The Train Left the Station Years Ago, Now What?
The S&P 500 hit record highs 53 times this year. The Dow Jones Industrial Average (DJIA) had 70 record closes this year.
It’s tempting to jump in.
Here’s 2017 summed up by the Wall St. Journal in yesterday’s piece, This Year in Review:
A global stock-market surge powered by corporate earnings and economic growth sent major indexes to repeated records this year, defying predictions that the rally would peter out.
At the start of 2017, a group of 18 Wall Street strategists expected the S&P 500 would rise about 5.5% for the year on average, according to an analysis by Birinyi Associates.
Instead, the popular investment vehicle has climbed 20% so far this year — hitting record highs 53 times — as profits have grown at companies ranging from computer-chip makers to bulldozer builders.
But wait, there’s more!
Many investors and analysts say shares can’t keep climbing at this pace in 2018.
“What I’m worried about is that things are so good that it’s become the consensus expectation,” said Dan Miller, director of equities at GW&K Investment Management.
Yet few see reasons for the eight-year bull market to end anytime soon.
Shares can’t keep climbing. But few see the bull market ending anytime soon.
Which is it?
The bottom-line is I don’t think it’s prudent for an investor to go from 0% to 100% stocks right now.
The train left the station years ago. Here’s a chart of the S&P 500 from when the stock market bottomed back in early 2009 until now…
Anyone who buys now is buying at record highs.
Unfortunately, many individual investors stayed on the sidelines for this record run. The reason…
Many saw their investments and 401k’s cut in half from the global financial crisis. Some lost everything.
I remember talking to a guy a few months ago. He was lucky enough to sell his 401k investments before the crash in 2008-2009.
But he’s been sitting in cash ever since. Meanwhile, the S&P 500 is up close to 300% since the market bottomed back in early 2009.
Now, investors see the indexes setting record highs and want to jump back in.
The timing is bad. It’s buy high, sell low thinking. When the key is to buy low, sell high.
Let’s think about the potential upside right now…
Let’s say the S&P 500 and the DJIA could double from here. Which implies a target of around 49,000 for the DJIA and around 5,200 for the S&P 500.
It would also mean that the bull market keeps setting records and roars on for another few years. So, if you bought either one of those indexes you could double your money.
Sounds great. But what’s the risk?
The risk is that we are in the second longest bull market in history. As I explained here, the market is due for a correction. Whether that’s 5%, 10% or more, no one knows.
If an investor wants to buy stocks now, then they should consider buying a little each month. Dip one foot in the water. I sure as heck wouldn’t jump in with both feet.
The downside risk is too big. The market has been going up for so long. The slightest bad news could trigger a selloff. Which could trigger panic selling from the herd who just bought stocks at record highs.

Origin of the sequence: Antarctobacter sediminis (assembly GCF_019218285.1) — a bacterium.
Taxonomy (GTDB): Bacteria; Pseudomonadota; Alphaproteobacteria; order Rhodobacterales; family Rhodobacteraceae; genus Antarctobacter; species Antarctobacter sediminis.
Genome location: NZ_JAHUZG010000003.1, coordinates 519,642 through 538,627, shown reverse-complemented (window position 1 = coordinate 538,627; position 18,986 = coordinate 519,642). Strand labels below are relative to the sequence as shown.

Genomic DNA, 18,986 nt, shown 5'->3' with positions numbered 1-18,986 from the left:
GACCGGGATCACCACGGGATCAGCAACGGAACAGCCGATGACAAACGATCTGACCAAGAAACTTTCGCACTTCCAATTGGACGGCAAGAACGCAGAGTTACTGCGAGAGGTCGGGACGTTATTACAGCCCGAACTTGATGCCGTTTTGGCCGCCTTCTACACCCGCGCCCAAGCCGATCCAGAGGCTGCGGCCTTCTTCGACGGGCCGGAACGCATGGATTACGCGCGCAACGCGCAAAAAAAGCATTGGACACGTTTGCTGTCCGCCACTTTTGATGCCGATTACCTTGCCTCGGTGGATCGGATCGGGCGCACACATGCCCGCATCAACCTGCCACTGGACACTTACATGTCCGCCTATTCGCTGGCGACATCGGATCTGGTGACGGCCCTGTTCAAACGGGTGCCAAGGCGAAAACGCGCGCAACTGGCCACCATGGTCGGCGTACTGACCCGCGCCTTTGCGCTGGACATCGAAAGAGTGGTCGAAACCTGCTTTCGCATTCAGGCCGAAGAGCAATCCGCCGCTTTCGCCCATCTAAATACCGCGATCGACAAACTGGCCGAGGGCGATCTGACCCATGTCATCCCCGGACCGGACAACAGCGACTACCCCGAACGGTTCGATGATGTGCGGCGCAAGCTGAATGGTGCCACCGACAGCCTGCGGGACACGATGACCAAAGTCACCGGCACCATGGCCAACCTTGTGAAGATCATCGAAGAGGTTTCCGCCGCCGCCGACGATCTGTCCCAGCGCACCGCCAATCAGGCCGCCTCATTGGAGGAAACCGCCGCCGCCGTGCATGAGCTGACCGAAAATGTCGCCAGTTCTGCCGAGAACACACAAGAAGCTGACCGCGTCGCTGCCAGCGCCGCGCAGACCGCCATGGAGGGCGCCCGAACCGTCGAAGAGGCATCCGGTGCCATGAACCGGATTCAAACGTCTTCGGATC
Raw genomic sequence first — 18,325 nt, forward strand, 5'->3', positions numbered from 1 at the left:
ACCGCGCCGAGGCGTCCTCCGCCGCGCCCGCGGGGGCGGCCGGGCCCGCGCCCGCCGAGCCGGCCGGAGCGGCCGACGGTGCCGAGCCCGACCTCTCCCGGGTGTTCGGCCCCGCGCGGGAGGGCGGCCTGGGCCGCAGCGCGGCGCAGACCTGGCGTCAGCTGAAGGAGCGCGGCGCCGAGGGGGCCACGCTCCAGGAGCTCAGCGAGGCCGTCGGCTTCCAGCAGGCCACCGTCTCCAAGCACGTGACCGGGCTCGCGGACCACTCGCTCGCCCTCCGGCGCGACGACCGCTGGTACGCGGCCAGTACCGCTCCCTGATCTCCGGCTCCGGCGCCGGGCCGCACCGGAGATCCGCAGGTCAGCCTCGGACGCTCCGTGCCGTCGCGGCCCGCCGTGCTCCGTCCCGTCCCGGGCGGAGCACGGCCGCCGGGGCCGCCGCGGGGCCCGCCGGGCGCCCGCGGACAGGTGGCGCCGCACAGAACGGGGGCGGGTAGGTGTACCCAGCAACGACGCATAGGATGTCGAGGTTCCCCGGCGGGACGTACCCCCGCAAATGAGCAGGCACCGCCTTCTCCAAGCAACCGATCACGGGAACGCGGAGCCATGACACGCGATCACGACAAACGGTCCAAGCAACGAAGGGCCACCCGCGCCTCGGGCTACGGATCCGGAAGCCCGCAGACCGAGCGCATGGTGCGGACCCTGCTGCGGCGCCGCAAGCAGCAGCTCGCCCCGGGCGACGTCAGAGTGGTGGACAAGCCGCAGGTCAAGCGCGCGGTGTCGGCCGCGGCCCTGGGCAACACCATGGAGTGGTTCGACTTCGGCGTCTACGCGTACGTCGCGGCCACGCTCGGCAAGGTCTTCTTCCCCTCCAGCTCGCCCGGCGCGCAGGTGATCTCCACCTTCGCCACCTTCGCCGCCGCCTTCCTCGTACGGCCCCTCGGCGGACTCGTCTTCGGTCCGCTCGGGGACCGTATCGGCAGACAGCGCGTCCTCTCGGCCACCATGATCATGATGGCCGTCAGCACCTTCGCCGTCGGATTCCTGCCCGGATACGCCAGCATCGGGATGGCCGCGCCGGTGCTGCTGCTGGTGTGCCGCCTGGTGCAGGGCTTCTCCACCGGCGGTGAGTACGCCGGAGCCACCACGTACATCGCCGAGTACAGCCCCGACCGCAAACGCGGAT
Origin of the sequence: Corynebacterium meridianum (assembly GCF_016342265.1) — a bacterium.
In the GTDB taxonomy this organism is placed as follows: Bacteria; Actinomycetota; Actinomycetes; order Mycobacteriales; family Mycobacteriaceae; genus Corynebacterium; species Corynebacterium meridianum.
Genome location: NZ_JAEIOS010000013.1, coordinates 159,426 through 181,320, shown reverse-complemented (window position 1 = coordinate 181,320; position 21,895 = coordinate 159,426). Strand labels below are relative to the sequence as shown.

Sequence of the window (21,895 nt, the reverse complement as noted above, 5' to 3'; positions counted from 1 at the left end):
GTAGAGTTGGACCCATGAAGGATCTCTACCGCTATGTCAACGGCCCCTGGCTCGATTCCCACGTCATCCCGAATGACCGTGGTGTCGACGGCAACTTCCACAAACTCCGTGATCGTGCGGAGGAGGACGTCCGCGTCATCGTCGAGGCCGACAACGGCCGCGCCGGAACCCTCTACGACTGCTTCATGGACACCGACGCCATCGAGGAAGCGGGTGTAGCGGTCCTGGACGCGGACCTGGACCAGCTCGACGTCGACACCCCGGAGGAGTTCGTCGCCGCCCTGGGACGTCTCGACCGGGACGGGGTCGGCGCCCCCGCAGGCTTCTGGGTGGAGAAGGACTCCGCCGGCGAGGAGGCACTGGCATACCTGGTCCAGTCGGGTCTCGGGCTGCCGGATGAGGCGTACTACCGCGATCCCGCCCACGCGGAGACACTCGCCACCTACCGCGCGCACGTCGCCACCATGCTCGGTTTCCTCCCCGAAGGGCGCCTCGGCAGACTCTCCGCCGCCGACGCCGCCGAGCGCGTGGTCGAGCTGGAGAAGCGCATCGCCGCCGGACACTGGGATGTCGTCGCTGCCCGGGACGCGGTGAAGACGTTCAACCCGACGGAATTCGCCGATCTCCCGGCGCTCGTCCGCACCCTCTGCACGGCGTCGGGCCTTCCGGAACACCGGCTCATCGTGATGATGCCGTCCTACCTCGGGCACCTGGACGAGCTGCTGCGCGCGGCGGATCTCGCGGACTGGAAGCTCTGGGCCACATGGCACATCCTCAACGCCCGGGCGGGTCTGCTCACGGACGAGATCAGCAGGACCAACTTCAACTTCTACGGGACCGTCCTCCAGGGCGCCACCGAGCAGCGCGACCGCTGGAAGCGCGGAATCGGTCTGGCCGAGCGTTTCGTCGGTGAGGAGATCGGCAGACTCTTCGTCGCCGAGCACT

A better strategy to allocate money into stocks now is to buy when the market pulls back. I’ve talked a lot about Peter Lynch’s book, Beating the Street, the past few days.
He said, “The best way not to get scared out of stocks is to buy them on a regular schedule, month in and month out.”
401k’s are an easy way for investors to do that. You’re can set them so you’re buying when prices are up and when prices are down.
It’s called dollar-cost averaging. The investor buys more shares when prices are low and less shares when prices are high.
This allows investors to invest over time. Instead of jumping in all at once with one lump sum amount. (Like some investors want to do now.)
The advantage of this is that you don’t have to worry about buying at the top of the market. Or timing when to buy at the bottom.
This kind of strategy gives the investor a better average price per share over time. They don’t miss bull markets. They buy at cheap prices during bear markets.
Remember, take the time to think about your asset allocation. This is an ideal strategy to combine with the power of asset allocation. (You can read more about it here.)
If you’re not in a stock market index fund or ETF right now, then you could consider nibbling away at one. If you want to buy a few individual stocks, then look for stocks that haven’t done well over the past several years.
The commodity and resource sectors are a good place to start. So are single country ETFs (Stock markets other than the U.S.).
These are places where you can make mean reversion your friend. Sell what’s expensive and buy what’s cheap.
Look, this isn’t about doom and gloom. It’s about being a smart investor.
I’m not saying the market can’t go higher from here. But I am saying investors should be selective and think about the risk versus reward.